High school graduation is an important topic for English Language Learners (ELLs) with disabilities. Students who speak a language other than English, particularly those born in other countries, have some of the highest high school dropout rates in the United States. Educators and policymakers share a common concern for improving the quality of educational experiences for these students and increasing system supports to keep students in school.
ELLs with disabilities face complex graduation issues. State and district graduation requirements often require students to take challenging content courses to which ELLs with disabilities may not have access. Placement in remedial or support programs designed to improve their English or teach basic skills may be a barrier to access to required content courses. Limited access to required courses can prevent students from graduating and continuing on to post-secondary education or employment.
The requirement to pass high stakes assessments in order to move to the next grade or graduate from high school creates yet another barrier for ELLs with disabilities. If these students do have the content knowledge and skills in a particular area, they need to be able to demonstrate this on assessments in their second language. It can be difficult to distinguish between limited second language skills and limited content knowledge if assessments are not accessible to ELLs with disabilities.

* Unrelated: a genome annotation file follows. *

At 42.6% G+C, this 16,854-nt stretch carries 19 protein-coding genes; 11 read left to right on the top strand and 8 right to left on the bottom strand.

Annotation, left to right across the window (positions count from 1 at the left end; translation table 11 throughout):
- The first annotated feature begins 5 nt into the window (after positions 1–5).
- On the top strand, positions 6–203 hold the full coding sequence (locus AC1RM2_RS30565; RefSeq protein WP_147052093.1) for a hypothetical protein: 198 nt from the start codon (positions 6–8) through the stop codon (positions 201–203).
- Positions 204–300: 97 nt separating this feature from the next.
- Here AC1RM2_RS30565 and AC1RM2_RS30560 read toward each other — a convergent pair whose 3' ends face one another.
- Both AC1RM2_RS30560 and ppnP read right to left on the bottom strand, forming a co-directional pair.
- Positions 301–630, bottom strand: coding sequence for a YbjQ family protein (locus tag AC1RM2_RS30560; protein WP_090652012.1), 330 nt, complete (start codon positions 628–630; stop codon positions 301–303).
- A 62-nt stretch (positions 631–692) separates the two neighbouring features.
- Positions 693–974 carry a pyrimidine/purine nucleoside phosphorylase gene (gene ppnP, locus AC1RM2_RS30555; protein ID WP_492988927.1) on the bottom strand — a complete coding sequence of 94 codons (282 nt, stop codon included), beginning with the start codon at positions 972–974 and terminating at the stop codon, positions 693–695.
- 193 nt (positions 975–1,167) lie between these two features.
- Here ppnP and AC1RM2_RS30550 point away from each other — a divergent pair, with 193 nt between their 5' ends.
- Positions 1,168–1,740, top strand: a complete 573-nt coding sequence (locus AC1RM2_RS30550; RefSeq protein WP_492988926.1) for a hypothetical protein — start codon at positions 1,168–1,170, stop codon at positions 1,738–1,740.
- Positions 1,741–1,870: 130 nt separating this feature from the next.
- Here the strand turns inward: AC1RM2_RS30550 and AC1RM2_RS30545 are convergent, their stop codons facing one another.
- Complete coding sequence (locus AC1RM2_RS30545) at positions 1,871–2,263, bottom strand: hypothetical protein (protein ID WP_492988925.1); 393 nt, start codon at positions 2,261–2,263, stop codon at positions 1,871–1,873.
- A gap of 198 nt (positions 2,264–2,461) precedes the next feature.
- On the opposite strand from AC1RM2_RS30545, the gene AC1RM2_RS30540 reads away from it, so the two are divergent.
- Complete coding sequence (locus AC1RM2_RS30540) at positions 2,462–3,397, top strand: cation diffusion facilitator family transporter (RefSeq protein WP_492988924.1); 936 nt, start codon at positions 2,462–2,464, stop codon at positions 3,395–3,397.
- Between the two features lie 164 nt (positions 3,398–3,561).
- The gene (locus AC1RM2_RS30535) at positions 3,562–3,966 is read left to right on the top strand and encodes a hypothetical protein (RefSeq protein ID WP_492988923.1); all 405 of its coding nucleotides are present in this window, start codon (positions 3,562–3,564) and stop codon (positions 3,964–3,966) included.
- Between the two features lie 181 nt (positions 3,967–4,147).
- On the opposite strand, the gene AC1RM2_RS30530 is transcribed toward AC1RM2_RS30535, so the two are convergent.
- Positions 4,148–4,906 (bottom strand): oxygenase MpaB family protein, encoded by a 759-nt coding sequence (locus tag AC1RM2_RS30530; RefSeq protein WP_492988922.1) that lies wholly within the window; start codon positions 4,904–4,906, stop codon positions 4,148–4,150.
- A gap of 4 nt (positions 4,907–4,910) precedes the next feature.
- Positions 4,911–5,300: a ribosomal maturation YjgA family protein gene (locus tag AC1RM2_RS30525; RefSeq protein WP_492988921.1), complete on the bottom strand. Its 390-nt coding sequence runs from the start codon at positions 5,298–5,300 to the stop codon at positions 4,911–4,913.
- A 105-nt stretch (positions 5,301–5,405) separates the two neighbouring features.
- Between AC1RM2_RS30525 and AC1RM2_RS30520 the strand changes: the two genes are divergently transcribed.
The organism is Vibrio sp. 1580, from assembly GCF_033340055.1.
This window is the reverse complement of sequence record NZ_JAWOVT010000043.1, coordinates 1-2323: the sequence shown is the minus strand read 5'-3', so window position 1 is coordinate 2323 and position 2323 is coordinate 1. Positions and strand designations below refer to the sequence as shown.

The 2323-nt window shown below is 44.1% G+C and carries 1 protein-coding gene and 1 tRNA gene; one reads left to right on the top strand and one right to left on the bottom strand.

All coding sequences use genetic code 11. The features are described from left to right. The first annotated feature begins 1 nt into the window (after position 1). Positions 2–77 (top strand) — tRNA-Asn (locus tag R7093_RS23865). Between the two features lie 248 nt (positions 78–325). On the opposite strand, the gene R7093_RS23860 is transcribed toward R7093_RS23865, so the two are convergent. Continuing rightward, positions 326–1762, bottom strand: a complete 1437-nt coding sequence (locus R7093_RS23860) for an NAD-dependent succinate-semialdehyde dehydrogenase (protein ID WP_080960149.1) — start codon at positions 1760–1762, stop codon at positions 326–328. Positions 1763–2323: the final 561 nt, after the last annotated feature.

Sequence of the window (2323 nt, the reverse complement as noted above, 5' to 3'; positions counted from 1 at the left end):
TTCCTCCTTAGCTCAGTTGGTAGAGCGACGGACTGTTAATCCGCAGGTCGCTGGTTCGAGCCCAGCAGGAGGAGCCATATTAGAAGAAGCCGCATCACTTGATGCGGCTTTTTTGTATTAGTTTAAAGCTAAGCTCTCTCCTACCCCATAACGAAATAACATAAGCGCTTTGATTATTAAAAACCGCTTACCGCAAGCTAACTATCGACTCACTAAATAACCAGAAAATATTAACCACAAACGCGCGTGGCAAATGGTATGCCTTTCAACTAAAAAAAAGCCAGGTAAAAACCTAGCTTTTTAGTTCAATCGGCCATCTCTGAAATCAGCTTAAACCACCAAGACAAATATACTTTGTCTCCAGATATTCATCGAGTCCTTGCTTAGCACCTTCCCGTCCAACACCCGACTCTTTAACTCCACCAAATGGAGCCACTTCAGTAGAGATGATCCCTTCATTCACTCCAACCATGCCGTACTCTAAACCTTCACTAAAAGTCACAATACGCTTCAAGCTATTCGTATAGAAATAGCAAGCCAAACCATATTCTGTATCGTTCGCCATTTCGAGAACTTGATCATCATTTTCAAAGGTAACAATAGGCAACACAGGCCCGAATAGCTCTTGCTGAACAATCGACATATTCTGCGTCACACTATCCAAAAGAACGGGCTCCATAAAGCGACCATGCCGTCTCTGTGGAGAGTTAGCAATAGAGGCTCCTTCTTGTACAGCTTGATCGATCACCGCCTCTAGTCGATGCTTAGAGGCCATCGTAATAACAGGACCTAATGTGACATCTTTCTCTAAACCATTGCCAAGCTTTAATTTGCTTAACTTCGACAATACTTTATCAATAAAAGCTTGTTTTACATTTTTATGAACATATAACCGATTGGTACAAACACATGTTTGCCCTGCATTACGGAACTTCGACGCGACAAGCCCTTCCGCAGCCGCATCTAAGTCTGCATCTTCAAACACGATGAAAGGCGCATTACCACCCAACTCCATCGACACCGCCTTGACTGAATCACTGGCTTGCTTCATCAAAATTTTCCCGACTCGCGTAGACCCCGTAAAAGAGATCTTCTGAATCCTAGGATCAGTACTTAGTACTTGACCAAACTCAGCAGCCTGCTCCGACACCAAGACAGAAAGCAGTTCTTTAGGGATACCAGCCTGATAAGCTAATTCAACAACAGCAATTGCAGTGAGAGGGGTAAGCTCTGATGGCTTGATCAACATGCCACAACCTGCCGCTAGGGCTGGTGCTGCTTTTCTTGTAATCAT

At this time there is almost no research on the consequences of using high stakes assessments with ELLs who have disabilities. We need more information about the unintended consequences of graduation policies and practices for students at the secondary level. This type of information can help to improve instruction and assessment for these students.